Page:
How dangerous is the decline of annuity competition?

Tom Selby White

The stockmarket took just under an hour to decide former chancellor George Osborne’s pension freedoms spelled doom for traditional annuities. The share prices of Just Retirement and Partnership – which, as enhanced annuity specialists, were severely exposed – plummeted in the wake of the announcement.

Traditional insurers were also hit, although these more diversified businesses have weathered the storm and shifted towards a model where the accumulation of assets, rather than insuring against longevity, is the core focus.

Unsurprisingly, the market was not wrong about the implications the reforms would have for sales of guaranteed income products. In the three months immediately after the freedoms launched in April 2015, just 12,418 annuities were sold. In the same period in 2013 that figure was 89,896.

Plunging annuity sales have inevitably seen insurers review their ongoing commitment to the open market. No fewer than seven providers have stopped selling annuities to external customers since the freedoms were announced: Reliance Mutual, Friends Life, Partnership, Prudential, Aegon, Standard Life and, just last week, LV=.

This matters because healthy competition benefits consumers. It forces providers to compete fiercely either through the rate they offer, their service or the sophistication of their underwriting processes.

In the wake of the Partnership/Just Retirement merger advisers voiced concerns about the implications the deal would have for savers. Both were notoriously competitive when it came to battling for advisers’ business.

But it is not just competition within product sets that matters. The retirement income market also needs healthy competition between products. For many, the choice between annuity and drawdown – guaranteed income versus flexibility – will be a tough one.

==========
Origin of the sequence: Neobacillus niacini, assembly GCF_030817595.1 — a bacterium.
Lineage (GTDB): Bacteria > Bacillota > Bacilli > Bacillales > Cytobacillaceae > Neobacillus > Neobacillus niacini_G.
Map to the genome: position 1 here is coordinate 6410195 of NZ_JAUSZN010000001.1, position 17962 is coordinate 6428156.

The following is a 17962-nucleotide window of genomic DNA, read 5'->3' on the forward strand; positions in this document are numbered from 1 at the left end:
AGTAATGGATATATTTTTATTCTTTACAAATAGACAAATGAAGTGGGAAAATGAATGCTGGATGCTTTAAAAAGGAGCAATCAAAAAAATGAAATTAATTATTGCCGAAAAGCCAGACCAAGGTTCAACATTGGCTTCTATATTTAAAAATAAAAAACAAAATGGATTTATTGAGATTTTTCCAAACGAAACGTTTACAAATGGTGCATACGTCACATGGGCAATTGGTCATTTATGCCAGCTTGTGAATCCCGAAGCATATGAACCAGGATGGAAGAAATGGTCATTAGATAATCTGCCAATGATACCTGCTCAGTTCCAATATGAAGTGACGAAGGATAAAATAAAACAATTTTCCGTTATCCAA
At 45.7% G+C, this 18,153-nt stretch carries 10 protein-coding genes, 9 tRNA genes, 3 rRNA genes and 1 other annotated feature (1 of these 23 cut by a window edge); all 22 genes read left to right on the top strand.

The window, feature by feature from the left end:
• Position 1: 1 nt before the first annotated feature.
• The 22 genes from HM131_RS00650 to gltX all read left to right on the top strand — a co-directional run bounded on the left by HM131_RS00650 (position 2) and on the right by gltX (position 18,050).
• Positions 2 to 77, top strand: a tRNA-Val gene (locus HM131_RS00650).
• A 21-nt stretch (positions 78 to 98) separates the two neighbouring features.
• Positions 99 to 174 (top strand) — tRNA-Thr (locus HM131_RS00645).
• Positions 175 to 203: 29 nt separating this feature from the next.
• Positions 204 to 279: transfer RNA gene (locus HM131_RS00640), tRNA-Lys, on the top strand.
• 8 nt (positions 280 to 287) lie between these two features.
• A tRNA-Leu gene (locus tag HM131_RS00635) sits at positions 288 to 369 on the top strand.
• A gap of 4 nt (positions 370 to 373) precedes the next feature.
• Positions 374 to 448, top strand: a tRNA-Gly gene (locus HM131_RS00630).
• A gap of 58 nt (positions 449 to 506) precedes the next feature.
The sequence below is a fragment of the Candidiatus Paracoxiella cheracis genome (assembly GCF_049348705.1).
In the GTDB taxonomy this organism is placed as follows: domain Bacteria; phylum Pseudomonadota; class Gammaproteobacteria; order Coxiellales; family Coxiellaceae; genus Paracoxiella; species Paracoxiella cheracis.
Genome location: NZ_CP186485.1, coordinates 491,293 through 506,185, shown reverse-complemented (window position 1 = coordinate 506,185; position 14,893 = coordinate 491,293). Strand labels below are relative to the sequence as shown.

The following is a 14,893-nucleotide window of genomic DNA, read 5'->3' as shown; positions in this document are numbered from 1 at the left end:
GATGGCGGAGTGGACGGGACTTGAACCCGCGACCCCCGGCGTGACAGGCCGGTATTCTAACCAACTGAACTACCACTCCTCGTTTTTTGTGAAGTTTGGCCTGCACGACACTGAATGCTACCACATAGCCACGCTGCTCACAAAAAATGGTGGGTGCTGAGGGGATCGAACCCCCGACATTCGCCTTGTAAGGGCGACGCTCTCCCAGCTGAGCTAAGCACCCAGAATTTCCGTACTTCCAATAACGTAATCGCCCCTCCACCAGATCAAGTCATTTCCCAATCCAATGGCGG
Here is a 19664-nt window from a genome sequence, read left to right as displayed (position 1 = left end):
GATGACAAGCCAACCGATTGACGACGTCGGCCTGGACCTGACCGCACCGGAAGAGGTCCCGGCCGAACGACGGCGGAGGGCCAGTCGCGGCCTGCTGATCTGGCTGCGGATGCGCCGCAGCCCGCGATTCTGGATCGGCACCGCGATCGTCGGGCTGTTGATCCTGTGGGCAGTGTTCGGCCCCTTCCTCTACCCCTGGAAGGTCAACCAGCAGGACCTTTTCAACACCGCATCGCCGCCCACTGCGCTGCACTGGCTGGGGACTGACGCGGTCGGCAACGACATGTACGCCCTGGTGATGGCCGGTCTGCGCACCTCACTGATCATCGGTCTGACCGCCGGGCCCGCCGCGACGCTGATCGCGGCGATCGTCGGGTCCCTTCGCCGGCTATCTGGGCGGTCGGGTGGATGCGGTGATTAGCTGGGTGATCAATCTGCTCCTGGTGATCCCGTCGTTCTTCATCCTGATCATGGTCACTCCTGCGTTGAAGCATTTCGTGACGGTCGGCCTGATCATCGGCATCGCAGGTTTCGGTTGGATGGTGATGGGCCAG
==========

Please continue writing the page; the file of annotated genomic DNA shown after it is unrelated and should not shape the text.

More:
The loss of competition in the annuity market places regulated financial advice front and centre of the UK’s retirement planning landscape

A strong, well-functioning annuity market will keep drawdown providers’ collective feet to the fire, ensuring competitive pressure is applied across the market. An impotent annuity market, on the other hand, limits people’s retirement options.

Furthermore, many clients who prefer the control and tax planning benefits offered by drawdown might still want to secure some of their income by buying an annuity with a portion of their fund. It goes without saying these savers will want to get the biggest bang for their hard-earned pension bucks.

Ultimately, the market will work better for advisers and clients if both annuity and drawdown providers are competing hard to win their business, ensuring both value for money and choice.

Where advisers come in

The loss of competition in the annuity market, like so much of the fallout of the pension freedoms, places regulated financial advice front and centre of the UK’s retirement planning landscape.

Too few people shop around before locking into an annuity contract for the rest of their lives. The Government has, rightly, scrapped plans to allow people to trade-in existing annuity contracts, making it even more imperative advisers and clients scour this shrinking market in order to get the best deal possible.

If this lack of competition translates into poorer rates being offered, it is also likely more clients with a low tolerance for investment risk will be tempted to enter drawdown where before they might have wanted the security of a guaranteed income for life.

Shopping around in drawdown is important too, although it is very different to shopping around for an annuity. While annuitisation is a permanent, one-and-done decision, drawdown providers not doing their job properly can be dumped relatively easily by advisers and clients. It is these conditions that make competition in the drawdown market so ferocious.

Someone who keeps their money invested through drawdown needs to review their portfolio regularly, at least once a year, rather than simply at the point they reach “retirement”. This should encompass not only service and value for money, but also the sustainability of withdrawals and the suitability of portfolio choices.

The growing complexity of this retirement income picture makes advice more valuable than ever before. The pension freedoms have created a divided market – one part (annuities) where competition is on the wane and another (drawdown) where firms are fighting tooth and nail to earn the right to administer clients’ assets.

While drawdown customers will be well catered for in this environment, the decline of annuities spells trouble for retirement income choice.

Tom Selby is senior analyst at AJ Bell